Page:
We can see from the following graph that the slope of y = ln 2x (curve in green, tangent in magenta) is the same as the slope of y = ln x (curve in gray, tangent in dashed gray), at the point x = 2.

### Example 2

Find the derivative of

y = ln x2

We use the log law:

log an = n log a

So we can write the question as

y = ln x2 = 2 ln x

The derivative will be simply 2 times the derivative of ln x.

d/(dx)ln\ x^2=2 d/(dx)ln\ x=2/x

We can see from the graph of y = ln x2 (curve in black, tangent in red) that the slope is twice the slope of y = ln x (curve in blue, tangent in pink).

NOTE: The graph of y=ln(x^2) actually has 2 "arms", one on the negative side and one on the positive. The above graph only shows the positive arm for simplicity.

## Derivative of y = ln u (where u is a function of x)

Unfortunately, we can only use the logarithm laws to help us in a limited number of logarithm differentiation question types.

Most often, we need to find the derivative of a logarithm of some function of x. For example, we may need to find the derivative of y = 2 ln (3x2 − 1).

We need the following formula to solve such problems.

If

y = ln u

and u is some function of x, then:

(dy)/(dx)=(u')/u

where u' is the derivative of u

Another way to write this is

(dy)/(dx)=1/u(du)/(dx)

You might also see the following form. It means the same thing.

If

y = ln f(x),

then the derivative of y is given by:

(dy)/(dx)=(f'(x))/(f(x)

### Example 3

Find the derivative of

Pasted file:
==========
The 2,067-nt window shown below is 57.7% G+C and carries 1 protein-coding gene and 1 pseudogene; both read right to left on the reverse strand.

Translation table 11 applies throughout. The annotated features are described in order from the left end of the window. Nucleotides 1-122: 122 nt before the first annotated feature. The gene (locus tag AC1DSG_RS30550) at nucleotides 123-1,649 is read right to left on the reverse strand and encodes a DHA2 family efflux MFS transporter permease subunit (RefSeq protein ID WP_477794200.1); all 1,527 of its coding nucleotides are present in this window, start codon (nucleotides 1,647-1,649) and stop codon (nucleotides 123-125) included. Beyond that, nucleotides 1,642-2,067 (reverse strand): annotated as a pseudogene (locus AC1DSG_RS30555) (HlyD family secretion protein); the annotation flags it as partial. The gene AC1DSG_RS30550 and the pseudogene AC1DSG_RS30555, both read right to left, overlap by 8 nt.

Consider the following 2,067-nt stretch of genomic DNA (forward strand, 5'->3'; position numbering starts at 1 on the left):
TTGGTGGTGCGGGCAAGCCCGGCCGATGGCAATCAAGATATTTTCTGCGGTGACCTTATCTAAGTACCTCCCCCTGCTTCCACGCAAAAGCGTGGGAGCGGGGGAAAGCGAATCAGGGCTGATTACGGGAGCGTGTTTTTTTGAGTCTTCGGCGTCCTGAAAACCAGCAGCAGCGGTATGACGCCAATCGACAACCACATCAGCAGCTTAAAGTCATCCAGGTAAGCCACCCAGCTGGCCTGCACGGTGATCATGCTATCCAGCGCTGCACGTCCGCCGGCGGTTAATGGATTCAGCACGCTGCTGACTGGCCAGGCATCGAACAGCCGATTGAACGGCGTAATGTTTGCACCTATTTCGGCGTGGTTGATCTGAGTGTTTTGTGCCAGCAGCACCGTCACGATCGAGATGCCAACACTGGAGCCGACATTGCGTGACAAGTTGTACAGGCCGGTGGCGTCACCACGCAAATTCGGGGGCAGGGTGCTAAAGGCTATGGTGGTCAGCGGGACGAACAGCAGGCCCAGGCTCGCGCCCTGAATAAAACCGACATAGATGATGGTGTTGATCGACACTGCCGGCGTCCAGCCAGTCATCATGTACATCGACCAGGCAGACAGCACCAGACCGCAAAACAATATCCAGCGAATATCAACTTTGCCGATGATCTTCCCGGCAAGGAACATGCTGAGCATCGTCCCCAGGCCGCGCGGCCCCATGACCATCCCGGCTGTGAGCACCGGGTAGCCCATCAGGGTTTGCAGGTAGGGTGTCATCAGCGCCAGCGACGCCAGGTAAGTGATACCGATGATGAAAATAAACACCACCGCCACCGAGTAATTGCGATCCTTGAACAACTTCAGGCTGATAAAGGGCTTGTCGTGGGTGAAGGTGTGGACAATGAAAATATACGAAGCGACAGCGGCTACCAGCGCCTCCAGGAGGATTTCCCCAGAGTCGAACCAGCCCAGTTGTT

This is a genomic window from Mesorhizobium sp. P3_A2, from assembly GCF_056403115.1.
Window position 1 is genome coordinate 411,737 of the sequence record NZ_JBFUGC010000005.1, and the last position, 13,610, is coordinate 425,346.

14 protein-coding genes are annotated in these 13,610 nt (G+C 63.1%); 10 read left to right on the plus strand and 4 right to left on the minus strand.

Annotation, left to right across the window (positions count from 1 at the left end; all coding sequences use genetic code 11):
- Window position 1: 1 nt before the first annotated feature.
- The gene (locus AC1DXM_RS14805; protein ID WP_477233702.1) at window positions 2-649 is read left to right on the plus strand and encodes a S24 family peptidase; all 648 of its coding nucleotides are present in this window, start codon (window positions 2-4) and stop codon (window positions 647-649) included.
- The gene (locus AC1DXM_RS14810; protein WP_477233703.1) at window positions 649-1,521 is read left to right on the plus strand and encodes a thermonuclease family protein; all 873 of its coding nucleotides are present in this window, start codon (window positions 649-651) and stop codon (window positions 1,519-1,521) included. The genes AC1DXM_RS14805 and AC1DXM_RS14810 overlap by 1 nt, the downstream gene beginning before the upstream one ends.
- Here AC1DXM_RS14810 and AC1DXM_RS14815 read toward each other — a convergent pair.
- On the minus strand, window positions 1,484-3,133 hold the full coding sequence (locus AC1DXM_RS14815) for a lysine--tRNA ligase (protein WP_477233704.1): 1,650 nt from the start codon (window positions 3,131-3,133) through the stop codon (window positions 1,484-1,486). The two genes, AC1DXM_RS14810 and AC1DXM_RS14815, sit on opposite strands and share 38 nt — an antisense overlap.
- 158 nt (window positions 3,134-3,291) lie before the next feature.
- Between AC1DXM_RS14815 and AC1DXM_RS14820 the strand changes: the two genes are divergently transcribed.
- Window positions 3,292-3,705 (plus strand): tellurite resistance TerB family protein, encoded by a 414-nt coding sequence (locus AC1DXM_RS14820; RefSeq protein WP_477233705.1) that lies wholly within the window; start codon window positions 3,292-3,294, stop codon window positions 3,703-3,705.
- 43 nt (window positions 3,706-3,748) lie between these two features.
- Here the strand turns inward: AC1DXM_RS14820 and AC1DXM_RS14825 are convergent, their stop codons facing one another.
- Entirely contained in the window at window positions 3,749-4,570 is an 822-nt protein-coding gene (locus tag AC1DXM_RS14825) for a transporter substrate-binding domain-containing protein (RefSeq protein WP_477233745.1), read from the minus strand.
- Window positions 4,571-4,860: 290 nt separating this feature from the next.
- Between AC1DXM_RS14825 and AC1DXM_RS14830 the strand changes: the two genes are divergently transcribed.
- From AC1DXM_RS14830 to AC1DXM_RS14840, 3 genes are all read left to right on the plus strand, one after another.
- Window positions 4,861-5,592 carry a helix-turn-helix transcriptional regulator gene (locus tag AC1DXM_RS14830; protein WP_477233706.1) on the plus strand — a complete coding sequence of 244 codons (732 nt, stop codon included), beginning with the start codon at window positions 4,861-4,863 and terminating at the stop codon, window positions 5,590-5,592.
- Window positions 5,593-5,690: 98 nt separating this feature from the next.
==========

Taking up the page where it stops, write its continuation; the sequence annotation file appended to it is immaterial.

y = 2 ln (3x2 − 1).

We put

u = 3x2 − 1

Then the derivative of u is given by:

u'=(du)/dx=6x

So the final answer is :

(dy)/(dx)=2 (u')/u

=2xx(6x)/(3x^2-1)

=(12x)/(3x^2-1)

### Example 4

Find the derivative of

y = ln(1 − 2x)3.

First, we simplify our log expression using the log law:

log an = n log a

We can write

y = ln(1 2x)3 = 3 ln(1 2x)

Then we put

u = 1 − 2x

So

u' = (du)/dx=-2

(dy)/(dx)=3 (u')/u

=3xx(-2)/(1-2x)

=(-6)/(1-2x)

### Example 5

Find the derivative of y=ln[(sin 2x)(sqrt(x^2+1))]

First, we use the following log laws to simplify our logarithm expression:

log ab = log a + log b

and

log an = n log a

So we can write our question as:

y=ln[(sin 2x)(sqrt(x^2+1))]

=ln(sin 2x)+ln(sqrt(x^2+1))

=ln(sin 2x)+ln(x^2+1)^(1/2)

=ln(sin 2x)+1/2ln(x^2+1)

Next, we use the following rule (twice) to differentiate the two log terms:

(dy)/(dx)=(u')/u

For the first term,

u = sin 2x

u' = 2 cos 2x

For the second term, we put

u = x2 + 1,

giving

u' = 2x

(dy)/(dx)=(2\ cos 2x)/(sin 2x)+1/2 (2x)/(x^2+1)

=2\ cot\ 2x+x/(x^2+1)

## Differentiating Logarithmic Functions with Bases other than e

If

u = f(x) is a function of x,

and

y = logb u is a logarithm with base b,

then we can obtain the derivative of the logarithm function with base b using:

(dy)/(dx)=(log_be)(u')/u

where

u' is the derivative of u

logbe is a constant. See change of base rule to see how to work out such constants on your calculator.)

Note 1: This formula is derived from first principles.

Note 2: If we choose e as the base, then the derivative of ln u, where u is a function of x, simply gives us our formula above:

(dy)/(dx)=(u')/u

[Recall that logee = 1. ]